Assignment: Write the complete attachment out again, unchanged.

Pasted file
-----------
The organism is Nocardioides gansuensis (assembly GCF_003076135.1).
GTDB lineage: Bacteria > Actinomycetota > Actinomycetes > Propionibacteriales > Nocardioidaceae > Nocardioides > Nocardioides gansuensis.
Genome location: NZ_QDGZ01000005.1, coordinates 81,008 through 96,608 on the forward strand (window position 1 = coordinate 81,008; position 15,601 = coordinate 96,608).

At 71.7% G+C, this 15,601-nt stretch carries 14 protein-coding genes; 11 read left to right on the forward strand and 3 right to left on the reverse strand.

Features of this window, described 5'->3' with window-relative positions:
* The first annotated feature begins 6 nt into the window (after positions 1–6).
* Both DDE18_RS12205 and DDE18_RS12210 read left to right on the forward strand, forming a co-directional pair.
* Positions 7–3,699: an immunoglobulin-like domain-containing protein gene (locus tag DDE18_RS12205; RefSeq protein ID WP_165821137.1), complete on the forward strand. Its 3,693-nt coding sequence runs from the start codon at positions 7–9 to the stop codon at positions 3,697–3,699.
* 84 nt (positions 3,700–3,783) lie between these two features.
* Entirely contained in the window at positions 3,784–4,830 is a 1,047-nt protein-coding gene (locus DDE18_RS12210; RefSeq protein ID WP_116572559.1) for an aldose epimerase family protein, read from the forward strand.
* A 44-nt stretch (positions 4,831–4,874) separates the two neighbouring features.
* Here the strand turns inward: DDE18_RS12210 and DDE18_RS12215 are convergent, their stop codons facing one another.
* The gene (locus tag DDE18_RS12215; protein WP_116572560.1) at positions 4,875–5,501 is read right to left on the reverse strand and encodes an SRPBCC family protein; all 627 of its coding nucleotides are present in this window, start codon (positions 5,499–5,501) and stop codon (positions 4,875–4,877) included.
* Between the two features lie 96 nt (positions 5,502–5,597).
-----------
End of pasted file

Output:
The organism is Nocardioides gansuensis (assembly GCF_003076135.1).
GTDB lineage: Bacteria > Actinomycetota > Actinomycetes > Propionibacteriales > Nocardioidaceae > Nocardioides > Nocardioides gansuensis.
Genome location: NZ_QDGZ01000005.1, coordinates 81,008 through 96,608 on the forward strand (window position 1 = coordinate 81,008; position 15,601 = coordinate 96,608).

At 71.7% G+C, this 15,601-nt stretch carries 14 protein-coding genes; 11 read left to right on the forward strand and 3 right to left on the reverse strand.

Features of this window, described 5'->3' with window-relative positions:
* The first annotated feature begins 6 nt into the window (after positions 1–6).
* Both DDE18_RS12205 and DDE18_RS12210 read left to right on the forward strand, forming a co-directional pair.
* Positions 7–3,699: an immunoglobulin-like domain-containing protein gene (locus tag DDE18_RS12205; RefSeq protein ID WP_165821137.1), complete on the forward strand. Its 3,693-nt coding sequence runs from the start codon at positions 7–9 to the stop codon at positions 3,697–3,699.
* 84 nt (positions 3,700–3,783) lie between these two features.
* Entirely contained in the window at positions 3,784–4,830 is a 1,047-nt protein-coding gene (locus DDE18_RS12210; RefSeq protein ID WP_116572559.1) for an aldose epimerase family protein, read from the forward strand.
* A 44-nt stretch (positions 4,831–4,874) separates the two neighbouring features.
* Here the strand turns inward: DDE18_RS12210 and DDE18_RS12215 are convergent, their stop codons facing one another.
* The gene (locus tag DDE18_RS12215; protein WP_116572560.1) at positions 4,875–5,501 is read right to left on the reverse strand and encodes an SRPBCC family protein; all 627 of its coding nucleotides are present in this window, start codon (positions 5,499–5,501) and stop codon (positions 4,875–4,877) included.
* Between the two features lie 96 nt (positions 5,502–5,597).